Flip the pyramid
It's a challenge for a lot of managers to start with data analytics. "We have data, what can we do with it?" We argue that one should not start from data. Instead, start thinking from the business questions.
Big data. Data analytics. Artificial Intelligence.
Managers are convinced that their organisations have to become more data driven. Data is the new gold. It will change how we do business. But they don’t know where to begin. They are no data scientists.

Data, Information, Knowledge, Wisdom
Many explain data analytics using a pyramid. The pyramid has a firm base labelled data. Above that there is a smaller part called information. On top of that we find an even smaller part called knowledge. And the top part, the smallest, is called wisdom. The pyramid suggests a path from data to wisdom. However it gives a wrong view for those who want to start with data analytics. The view that one gets is that data analytics starts with data. Invest in data lakes, data warehouses, data infrastructure, and data management. At huge costs, measured in budget, time and IT resources. We have seen companies doing just that. And after a while they could produce the same dashboards as they had before in a spreadsheet. But now enabled by python! The point is that a lot of organisations have no idea what they want from data analytics. They just went for it, hoping that wisdom would reveal itself at some day.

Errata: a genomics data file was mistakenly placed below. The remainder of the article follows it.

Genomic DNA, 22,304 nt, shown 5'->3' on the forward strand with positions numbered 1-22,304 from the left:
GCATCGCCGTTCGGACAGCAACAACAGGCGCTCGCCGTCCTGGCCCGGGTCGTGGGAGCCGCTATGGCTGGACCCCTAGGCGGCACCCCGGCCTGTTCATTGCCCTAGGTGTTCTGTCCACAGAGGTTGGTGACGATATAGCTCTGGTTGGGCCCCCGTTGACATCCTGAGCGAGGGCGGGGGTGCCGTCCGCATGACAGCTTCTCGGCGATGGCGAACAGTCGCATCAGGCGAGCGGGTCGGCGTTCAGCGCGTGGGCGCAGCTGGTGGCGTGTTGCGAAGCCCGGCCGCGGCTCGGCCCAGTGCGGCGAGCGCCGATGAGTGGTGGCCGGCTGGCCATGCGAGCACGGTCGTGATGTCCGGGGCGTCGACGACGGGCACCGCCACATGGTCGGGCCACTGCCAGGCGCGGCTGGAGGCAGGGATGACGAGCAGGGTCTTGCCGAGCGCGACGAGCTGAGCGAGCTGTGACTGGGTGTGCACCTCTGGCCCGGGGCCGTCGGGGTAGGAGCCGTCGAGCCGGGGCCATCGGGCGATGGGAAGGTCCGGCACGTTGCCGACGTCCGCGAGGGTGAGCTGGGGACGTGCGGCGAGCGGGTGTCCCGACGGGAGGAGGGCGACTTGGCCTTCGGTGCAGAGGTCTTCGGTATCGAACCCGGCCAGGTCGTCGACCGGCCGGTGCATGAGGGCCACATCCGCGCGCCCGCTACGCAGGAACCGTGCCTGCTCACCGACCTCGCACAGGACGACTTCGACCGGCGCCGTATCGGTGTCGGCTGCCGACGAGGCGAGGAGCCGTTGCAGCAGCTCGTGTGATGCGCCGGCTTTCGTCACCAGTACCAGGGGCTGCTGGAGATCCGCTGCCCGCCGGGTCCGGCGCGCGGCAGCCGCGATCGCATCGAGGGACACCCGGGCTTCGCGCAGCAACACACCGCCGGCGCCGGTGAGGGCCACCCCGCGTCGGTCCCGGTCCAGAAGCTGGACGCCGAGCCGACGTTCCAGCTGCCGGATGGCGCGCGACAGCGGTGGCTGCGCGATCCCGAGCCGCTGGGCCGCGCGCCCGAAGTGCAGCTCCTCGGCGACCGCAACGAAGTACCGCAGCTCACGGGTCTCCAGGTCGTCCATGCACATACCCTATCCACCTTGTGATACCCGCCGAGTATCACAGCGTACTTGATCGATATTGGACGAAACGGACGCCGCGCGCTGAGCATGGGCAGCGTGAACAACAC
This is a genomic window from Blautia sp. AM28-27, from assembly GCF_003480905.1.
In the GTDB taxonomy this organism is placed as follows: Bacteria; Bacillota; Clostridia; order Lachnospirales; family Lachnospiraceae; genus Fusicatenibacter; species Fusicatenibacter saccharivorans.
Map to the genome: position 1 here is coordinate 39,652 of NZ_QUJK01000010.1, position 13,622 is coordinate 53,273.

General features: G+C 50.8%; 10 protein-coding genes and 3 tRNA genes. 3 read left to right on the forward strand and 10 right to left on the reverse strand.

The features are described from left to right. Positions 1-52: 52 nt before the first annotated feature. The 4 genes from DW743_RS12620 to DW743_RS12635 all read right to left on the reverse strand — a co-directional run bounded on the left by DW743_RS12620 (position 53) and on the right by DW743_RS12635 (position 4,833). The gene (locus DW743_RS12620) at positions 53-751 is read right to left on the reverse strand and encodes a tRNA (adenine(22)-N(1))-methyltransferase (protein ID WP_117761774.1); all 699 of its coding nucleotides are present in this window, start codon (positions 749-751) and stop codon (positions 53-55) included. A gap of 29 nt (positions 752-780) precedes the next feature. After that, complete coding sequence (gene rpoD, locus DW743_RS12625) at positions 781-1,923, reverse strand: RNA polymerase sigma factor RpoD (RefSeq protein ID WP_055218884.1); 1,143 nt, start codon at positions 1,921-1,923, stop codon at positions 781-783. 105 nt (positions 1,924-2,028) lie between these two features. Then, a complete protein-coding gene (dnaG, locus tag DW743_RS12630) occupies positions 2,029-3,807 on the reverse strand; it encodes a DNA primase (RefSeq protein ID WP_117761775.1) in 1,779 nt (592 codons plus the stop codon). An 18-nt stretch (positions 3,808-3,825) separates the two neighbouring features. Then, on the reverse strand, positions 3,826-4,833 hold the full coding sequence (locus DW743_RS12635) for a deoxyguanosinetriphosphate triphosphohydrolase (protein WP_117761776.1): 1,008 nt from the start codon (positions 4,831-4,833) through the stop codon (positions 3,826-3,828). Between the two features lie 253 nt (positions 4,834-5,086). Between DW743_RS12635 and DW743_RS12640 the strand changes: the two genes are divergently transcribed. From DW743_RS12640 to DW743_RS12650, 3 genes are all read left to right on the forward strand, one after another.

Wisdom, Knowledge, Information, Data
Managers should flip the pyramid, when they question how to start with data analytics. Think of it. Data can never be more important than wisdom. With wisdom an organisation can grow, innovate, become more sustainable and efficient and more.
The flipped pyramid shows wisdom as biggest and on top. Start thinking about the the wisdom that the organisation needs. What is the key business challenge? Increase market share? Innovate operations? Then, go down. What knowledge is needed to improve sales? How does demand depend on prices in the webshop? Then, go down again. What information is needed to study that relationship? At least, historical demand and prices during sales campaigns. And lastly, at the very thin bottom, the question is what data is needed to provide that information? And if this data does not exist within the organisation, can we obtain it from sources outside? Like any other images for managers, the flipped pyramid does not tell the whole story. It’s not exact science. But it puts data analytics in the right their perspective for managers. Data analytics should not start with IT but with business challenges. Flip the pyramid.